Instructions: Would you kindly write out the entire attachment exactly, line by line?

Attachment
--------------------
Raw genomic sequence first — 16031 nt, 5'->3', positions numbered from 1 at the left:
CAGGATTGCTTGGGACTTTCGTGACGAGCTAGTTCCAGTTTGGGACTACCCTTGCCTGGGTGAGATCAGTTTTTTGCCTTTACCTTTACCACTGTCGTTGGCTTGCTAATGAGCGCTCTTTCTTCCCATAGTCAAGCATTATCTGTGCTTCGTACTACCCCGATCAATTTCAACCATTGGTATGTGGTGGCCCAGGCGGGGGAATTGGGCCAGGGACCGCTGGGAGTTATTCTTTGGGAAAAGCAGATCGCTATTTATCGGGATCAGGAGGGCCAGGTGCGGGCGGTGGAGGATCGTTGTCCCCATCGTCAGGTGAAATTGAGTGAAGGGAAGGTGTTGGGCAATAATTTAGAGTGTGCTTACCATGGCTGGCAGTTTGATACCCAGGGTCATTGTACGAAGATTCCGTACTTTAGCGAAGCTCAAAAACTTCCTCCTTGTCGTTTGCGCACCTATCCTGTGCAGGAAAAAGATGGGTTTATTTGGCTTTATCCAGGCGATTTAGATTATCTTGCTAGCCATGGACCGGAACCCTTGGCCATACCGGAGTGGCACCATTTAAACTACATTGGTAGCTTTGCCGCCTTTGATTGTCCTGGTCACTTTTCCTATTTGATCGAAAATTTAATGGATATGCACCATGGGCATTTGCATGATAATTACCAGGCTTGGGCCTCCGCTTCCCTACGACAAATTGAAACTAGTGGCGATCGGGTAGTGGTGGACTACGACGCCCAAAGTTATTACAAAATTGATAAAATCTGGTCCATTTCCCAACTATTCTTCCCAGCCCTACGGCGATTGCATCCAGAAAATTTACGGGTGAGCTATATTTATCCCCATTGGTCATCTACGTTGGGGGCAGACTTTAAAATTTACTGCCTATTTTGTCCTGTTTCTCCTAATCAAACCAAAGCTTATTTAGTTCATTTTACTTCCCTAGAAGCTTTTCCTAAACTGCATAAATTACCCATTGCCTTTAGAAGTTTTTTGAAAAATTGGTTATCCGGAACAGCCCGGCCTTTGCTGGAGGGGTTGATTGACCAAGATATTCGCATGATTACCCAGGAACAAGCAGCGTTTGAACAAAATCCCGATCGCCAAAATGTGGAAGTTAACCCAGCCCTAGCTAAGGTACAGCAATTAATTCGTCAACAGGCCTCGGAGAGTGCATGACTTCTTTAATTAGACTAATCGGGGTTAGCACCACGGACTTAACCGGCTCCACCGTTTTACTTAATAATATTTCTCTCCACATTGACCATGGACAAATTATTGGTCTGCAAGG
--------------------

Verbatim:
Raw genomic sequence first — 16031 nt, 5'->3', positions numbered from 1 at the left:
CAGGATTGCTTGGGACTTTCGTGACGAGCTAGTTCCAGTTTGGGACTACCCTTGCCTGGGTGAGATCAGTTTTTTGCCTTTACCTTTACCACTGTCGTTGGCTTGCTAATGAGCGCTCTTTCTTCCCATAGTCAAGCATTATCTGTGCTTCGTACTACCCCGATCAATTTCAACCATTGGTATGTGGTGGCCCAGGCGGGGGAATTGGGCCAGGGACCGCTGGGAGTTATTCTTTGGGAAAAGCAGATCGCTATTTATCGGGATCAGGAGGGCCAGGTGCGGGCGGTGGAGGATCGTTGTCCCCATCGTCAGGTGAAATTGAGTGAAGGGAAGGTGTTGGGCAATAATTTAGAGTGTGCTTACCATGGCTGGCAGTTTGATACCCAGGGTCATTGTACGAAGATTCCGTACTTTAGCGAAGCTCAAAAACTTCCTCCTTGTCGTTTGCGCACCTATCCTGTGCAGGAAAAAGATGGGTTTATTTGGCTTTATCCAGGCGATTTAGATTATCTTGCTAGCCATGGACCGGAACCCTTGGCCATACCGGAGTGGCACCATTTAAACTACATTGGTAGCTTTGCCGCCTTTGATTGTCCTGGTCACTTTTCCTATTTGATCGAAAATTTAATGGATATGCACCATGGGCATTTGCATGATAATTACCAGGCTTGGGCCTCCGCTTCCCTACGACAAATTGAAACTAGTGGCGATCGGGTAGTGGTGGACTACGACGCCCAAAGTTATTACAAAATTGATAAAATCTGGTCCATTTCCCAACTATTCTTCCCAGCCCTACGGCGATTGCATCCAGAAAATTTACGGGTGAGCTATATTTATCCCCATTGGTCATCTACGTTGGGGGCAGACTTTAAAATTTACTGCCTATTTTGTCCTGTTTCTCCTAATCAAACCAAAGCTTATTTAGTTCATTTTACTTCCCTAGAAGCTTTTCCTAAACTGCATAAATTACCCATTGCCTTTAGAAGTTTTTTGAAAAATTGGTTATCCGGAACAGCCCGGCCTTTGCTGGAGGGGTTGATTGACCAAGATATTCGCATGATTACCCAGGAACAAGCAGCGTTTGAACAAAATCCCGATCGCCAAAATGTGGAAGTTAACCCAGCCCTAGCTAAGGTACAGCAATTAATTCGTCAACAGGCCTCGGAGAGTGCATGACTTCTTTAATTAGACTAATCGGGGTTAGCACCACGGACTTAACCGGCTCCACCGTTTTACTTAATAATATTTCTCTCCACATTGACCATGGACAAATTATTGGTCTGCAAGG